The organisation, set up as a charity in 2013, represents all green spaces in the capital, provides both a strategic and representative voice for members and supporters of the sector and works to promote and enhance them. Of the 33 London boroughs, 29 are direct supporters, alongside contractors The Landscape Group (TLG) and Glendale. Quadron Services was also a supporter before its acquisition by TLG parent company idverde in February.
As well as a new name, it has a new strapline: 'safeguarding our green spaces' and a new web address: www.parksforlondon.org.uk, to which visitors to the old website are automatically redirected.
The rebrand comes in light of a decision by trustees to simplify what the charity stands for in a bold and eye-catching way. The new logo, designed by contractor Glendale as part of its support to the charity, and strapline, aim to further complement the aims of the charity.
Chief executive Tony Leach said the old name made the charity sound like simply a talking shop, while in reality it does much more. In addition it was a bit of a mouthful and tongue-twister for people.
"The new name will help us to be noticed more, we’ve got a number of things in the pipeline," said Leach. "We’re having informal meetings with the private sector, developers, architecture and planning firms about the crisis in parks. They’re very keen to help find solutions as well as supporting us as a charity.
"Our key strength is we’re independent, one of the things we strive to do is break down the silos between different organisations."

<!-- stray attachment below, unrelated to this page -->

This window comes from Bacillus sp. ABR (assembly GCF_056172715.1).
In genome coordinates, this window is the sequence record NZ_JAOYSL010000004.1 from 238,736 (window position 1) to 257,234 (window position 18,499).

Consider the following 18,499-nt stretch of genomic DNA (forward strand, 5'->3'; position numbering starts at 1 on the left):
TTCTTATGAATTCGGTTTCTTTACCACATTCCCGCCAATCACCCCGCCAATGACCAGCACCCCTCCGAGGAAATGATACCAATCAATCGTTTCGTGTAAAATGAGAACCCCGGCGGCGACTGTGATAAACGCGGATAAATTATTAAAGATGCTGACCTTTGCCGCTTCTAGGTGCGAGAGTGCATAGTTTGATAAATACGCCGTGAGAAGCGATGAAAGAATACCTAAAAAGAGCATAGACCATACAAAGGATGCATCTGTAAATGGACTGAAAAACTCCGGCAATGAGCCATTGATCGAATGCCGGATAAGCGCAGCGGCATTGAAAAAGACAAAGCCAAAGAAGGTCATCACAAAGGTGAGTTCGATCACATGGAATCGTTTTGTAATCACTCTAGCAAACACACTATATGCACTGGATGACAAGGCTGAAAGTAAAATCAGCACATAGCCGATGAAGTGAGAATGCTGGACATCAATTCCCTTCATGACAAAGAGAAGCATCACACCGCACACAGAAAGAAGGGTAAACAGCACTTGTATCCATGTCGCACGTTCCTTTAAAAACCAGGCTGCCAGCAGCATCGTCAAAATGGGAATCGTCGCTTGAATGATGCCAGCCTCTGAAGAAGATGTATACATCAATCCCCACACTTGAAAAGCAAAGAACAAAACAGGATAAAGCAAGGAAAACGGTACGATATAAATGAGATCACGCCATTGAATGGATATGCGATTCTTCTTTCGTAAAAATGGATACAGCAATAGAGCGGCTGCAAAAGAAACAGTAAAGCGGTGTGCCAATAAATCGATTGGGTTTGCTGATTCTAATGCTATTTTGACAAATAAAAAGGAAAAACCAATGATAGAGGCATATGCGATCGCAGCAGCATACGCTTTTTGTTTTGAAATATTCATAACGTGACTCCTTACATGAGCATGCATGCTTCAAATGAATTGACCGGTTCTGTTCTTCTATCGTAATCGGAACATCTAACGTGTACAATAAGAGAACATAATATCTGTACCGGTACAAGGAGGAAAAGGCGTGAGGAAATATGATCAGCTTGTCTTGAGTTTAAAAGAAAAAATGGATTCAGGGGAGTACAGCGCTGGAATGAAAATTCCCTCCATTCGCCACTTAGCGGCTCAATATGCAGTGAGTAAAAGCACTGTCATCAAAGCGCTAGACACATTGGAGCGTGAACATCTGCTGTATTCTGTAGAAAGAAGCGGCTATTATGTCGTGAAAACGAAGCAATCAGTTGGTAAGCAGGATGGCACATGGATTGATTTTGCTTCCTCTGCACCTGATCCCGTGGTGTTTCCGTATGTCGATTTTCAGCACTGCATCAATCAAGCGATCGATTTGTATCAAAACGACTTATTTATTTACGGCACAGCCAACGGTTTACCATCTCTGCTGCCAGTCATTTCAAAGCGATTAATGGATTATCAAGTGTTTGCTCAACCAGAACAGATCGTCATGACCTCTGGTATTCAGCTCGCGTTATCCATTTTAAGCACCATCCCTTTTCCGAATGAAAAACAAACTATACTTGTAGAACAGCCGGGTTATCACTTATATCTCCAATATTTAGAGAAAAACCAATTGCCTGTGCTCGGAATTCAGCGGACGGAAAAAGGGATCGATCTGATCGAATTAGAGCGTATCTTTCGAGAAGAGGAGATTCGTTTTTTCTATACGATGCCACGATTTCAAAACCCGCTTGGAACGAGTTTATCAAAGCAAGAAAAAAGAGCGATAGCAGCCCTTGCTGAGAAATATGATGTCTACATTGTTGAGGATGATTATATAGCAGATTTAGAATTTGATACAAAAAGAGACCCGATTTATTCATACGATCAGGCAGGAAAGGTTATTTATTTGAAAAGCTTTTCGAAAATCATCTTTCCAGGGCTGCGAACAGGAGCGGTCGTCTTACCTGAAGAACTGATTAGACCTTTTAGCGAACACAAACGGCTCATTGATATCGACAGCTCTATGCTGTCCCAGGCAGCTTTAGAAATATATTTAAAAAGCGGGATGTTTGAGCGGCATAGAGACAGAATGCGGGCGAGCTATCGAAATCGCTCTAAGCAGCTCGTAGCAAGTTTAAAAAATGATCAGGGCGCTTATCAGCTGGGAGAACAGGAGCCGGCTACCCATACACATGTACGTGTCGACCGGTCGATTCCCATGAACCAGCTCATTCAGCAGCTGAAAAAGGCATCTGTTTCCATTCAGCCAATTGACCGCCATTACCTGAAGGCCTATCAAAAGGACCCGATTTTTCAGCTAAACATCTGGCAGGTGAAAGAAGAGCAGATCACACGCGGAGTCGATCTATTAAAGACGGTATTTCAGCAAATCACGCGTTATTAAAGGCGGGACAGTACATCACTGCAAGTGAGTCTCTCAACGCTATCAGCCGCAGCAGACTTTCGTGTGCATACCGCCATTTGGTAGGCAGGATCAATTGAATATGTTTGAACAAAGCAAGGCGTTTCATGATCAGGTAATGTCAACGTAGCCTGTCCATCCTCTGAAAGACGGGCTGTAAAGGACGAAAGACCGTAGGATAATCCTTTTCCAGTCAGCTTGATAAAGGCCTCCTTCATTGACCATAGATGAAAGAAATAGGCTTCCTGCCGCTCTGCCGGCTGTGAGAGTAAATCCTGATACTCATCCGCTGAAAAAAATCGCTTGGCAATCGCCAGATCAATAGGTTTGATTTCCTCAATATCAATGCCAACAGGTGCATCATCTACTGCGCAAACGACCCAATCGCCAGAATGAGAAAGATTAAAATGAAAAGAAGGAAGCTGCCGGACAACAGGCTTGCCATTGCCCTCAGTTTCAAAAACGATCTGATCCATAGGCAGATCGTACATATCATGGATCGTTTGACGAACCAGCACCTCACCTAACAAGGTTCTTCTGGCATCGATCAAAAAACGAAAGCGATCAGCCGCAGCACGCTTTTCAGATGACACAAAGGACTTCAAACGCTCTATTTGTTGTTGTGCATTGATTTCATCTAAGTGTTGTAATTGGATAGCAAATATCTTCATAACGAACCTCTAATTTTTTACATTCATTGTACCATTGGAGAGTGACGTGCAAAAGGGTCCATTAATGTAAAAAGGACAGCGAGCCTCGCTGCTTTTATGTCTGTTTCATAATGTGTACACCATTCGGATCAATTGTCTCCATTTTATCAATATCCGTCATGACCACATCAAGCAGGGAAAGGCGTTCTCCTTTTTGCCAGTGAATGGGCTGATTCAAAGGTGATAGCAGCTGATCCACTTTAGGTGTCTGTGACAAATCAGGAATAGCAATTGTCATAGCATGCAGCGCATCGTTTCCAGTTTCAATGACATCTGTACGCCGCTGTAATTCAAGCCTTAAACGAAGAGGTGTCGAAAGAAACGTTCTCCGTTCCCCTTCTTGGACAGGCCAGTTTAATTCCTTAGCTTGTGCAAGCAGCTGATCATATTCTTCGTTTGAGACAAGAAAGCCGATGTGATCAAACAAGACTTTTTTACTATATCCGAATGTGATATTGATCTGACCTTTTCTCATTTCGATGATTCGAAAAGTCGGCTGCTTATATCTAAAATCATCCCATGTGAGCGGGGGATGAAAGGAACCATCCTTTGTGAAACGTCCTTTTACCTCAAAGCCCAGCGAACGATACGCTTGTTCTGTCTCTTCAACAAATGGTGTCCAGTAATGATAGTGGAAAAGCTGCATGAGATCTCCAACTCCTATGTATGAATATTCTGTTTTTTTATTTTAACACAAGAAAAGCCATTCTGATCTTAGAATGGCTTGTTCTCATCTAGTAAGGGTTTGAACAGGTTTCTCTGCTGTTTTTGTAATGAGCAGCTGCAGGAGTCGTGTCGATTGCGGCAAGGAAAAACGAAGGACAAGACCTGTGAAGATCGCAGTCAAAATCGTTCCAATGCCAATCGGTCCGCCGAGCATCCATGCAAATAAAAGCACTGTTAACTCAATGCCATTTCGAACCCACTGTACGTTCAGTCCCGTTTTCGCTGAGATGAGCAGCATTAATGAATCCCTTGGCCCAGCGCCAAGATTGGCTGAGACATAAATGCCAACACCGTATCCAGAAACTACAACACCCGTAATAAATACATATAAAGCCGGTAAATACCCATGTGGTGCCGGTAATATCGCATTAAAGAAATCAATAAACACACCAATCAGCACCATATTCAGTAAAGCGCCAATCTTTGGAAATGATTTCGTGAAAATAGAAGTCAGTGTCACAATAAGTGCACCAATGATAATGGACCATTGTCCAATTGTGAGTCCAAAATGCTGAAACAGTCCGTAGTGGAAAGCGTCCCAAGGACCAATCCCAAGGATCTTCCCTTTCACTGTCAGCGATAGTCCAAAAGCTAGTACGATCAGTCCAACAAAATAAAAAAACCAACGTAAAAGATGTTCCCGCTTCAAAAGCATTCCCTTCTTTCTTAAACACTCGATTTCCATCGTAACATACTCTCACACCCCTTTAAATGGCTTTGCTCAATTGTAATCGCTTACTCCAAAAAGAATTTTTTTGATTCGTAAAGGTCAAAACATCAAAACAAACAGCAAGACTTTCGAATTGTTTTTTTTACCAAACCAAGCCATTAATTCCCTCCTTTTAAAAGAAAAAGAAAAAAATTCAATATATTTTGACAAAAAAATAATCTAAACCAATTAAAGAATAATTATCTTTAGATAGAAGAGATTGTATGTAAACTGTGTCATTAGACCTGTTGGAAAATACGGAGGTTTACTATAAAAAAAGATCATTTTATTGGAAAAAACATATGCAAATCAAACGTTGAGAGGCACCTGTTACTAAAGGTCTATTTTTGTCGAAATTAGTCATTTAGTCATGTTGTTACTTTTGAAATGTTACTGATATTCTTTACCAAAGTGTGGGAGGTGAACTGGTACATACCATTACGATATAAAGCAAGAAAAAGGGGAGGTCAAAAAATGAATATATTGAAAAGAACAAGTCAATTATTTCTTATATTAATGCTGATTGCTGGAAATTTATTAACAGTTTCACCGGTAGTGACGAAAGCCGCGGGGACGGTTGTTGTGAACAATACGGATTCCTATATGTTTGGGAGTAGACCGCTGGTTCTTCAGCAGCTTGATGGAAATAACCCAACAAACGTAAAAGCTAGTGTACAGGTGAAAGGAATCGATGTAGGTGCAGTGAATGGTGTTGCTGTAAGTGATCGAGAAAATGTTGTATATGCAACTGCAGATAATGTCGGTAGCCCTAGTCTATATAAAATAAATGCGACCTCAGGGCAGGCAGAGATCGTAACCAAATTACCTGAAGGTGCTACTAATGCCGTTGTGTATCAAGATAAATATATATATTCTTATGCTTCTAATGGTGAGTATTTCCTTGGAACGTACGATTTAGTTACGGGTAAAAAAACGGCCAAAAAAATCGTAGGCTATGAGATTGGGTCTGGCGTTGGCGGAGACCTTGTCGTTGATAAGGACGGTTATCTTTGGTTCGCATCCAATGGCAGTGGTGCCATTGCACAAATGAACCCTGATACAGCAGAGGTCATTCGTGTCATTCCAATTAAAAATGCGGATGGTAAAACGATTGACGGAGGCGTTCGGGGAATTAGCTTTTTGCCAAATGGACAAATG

One idea which aims to do this is a networking event on 21 November at City Hall. The invitation-only occasion will have a few short presentations but will focus on getting the private sector, local authorities, contractors, architects and landscape architects, surveyors, planners and those involved in other areas connected to parks such as health, together to meet and talk.
Parks for London will continue the forum’s role advising and informing supporters of developments in the sector, advocating and protecting the existing parks and green spaces now and in the future, and celebrating and promoting the diversity of green infrastructure across London.
Chairman of the Trustees Sue Ireland, head of parks at the City of London Corporation, said: "This is an exciting time for Parks for London. Parks and green spaces across London are facing increasing pressures with funding cuts, and demand for housing. This gives us the opportunity to work with our supporters to find innovative solutions to help secure the future of our parks and green spaces, and work with the private sector to support their ambitions for new green spaces in new developments across London."
London Parks and Green Spaces Forum had a rocky time over the past few years. Once part of GreenSpace, it had to start again from scratch when the national charity folded in 2013. A key concern, Leach said, was that support from local authorities would become another victim of budget cuts.
"For the first year we were biting our nails from month to month. My biggest fear was they were all going to start saying we haven’t got enough money but the opposite happened because I think they saw how important and useful we are to them."
Leach said he wanted to broadcast "huge, huge thanks to our supporters". "We’ve managed to come out of it stabilise and so long as we can get more income, we will continue growing. However we can’t rest on our laurels, we are developing several projects."
One of these is a quality manual launched at the Association for Public Service Excellence Parks and Open Spaces Seminar, run in collaboration with Parks for London, at City Hall on Friday. For more, see the Horticulture Week on 14 October.